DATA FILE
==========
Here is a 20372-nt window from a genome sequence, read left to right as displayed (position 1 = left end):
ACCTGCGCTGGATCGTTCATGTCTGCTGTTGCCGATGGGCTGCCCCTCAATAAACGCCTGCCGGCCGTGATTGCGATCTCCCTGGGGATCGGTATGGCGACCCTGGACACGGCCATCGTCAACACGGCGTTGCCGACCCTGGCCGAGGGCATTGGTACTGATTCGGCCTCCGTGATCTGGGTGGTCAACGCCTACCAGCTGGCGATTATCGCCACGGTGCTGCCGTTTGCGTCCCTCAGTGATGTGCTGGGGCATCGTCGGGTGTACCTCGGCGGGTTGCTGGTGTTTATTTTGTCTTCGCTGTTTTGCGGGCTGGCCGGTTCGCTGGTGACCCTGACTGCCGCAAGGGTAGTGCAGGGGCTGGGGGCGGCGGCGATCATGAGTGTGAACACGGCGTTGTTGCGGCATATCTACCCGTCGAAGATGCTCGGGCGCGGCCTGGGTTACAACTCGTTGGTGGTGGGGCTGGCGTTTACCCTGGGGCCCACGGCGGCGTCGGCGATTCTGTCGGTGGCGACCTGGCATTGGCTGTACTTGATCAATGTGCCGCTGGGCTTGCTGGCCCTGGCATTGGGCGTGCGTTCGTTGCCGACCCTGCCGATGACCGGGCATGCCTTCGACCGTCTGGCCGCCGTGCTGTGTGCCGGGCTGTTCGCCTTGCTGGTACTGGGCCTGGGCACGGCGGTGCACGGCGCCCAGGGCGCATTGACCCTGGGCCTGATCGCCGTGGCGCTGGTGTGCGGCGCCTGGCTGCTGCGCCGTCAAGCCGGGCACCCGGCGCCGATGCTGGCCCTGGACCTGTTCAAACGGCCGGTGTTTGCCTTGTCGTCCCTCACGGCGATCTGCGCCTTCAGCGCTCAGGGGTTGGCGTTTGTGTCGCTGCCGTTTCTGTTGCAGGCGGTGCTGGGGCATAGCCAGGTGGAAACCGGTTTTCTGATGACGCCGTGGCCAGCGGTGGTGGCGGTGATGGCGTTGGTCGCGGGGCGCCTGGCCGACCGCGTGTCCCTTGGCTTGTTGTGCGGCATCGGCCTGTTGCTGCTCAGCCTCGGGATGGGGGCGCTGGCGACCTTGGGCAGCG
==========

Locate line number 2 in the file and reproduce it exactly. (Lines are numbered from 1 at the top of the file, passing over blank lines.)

ACCTGCGCTGGATCGTTCATGTCTGCTGTTGCCGATGGGCTGCCCCTCAATAAACGCCTGCCGGCCGTGATTGCGATCTCCCTGGGGATCGGTATGGCGACCCTGGACACGGCCATCGTCAACACGGCGTTGCCGACCCTGGCCGAGGGCATTGGTACTGATTCGGCCTCCGTGATCTGGGTGGTCAACGCCTACCAGCTGGCGATTATCGCCACGGTGCTGCCGTTTGCGTCCCTCAGTGATGTGCTGGGGCATCGTCGGGTGTACCTCGGCGGGTTGCTGGTGTTTATTTTGTCTTCGCTGTTTTGCGGGCTGGCCGGTTCGCTGGTGACCCTGACTGCCGCAAGGGTAGTGCAGGGGCTGGGGGCGGCGGCGATCATGAGTGTGAACACGGCGTTGTTGCGGCATATCTACCCGTCGAAGATGCTCGGGCGCGGCCTGGGTTACAACTCGTTGGTGGTGGGGCTGGCGTTTACCCTGGGGCCCACGGCGGCGTCGGCGATTCTGTCGGTGGCGACCTGGCATTGGCTGTACTTGATCAATGTGCCGCTGGGCTTGCTGGCCCTGGCATTGGGCGTGCGTTCGTTGCCGACCCTGCCGATGACCGGGCATGCCTTCGACCGTCTGGCCGCCGTGCTGTGTGCCGGGCTGTTCGCCTTGCTGGTACTGGGCCTGGGCACGGCGGTGCACGGCGCCCAGGGCGCATTGACCCTGGGCCTGATCGCCGTGGCGCTGGTGTGCGGCGCCTGGCTGCTGCGCCGTCAAGCCGGGCACCCGGCGCCGATGCTGGCCCTGGACCTGTTCAAACGGCCGGTGTTTGCCTTGTCGTCCCTCACGGCGATCTGCGCCTTCAGCGCTCAGGGGTTGGCGTTTGTGTCGCTGCCGTTTCTGTTGCAGGCGGTGCTGGGGCATAGCCAGGTGGAAACCGGTTTTCTGATGACGCCGTGGCCAGCGGTGGTGGCGGTGATGGCGTTGGTCGCGGGGCGCCTGGCCGACCGCGTGTCCCTTGGCTTGTTGTGCGGCATCGGCCTGTTGCTGCTCAGCCTCGGGATGGGGGCGCTGGCGACCTTGGGCAGCG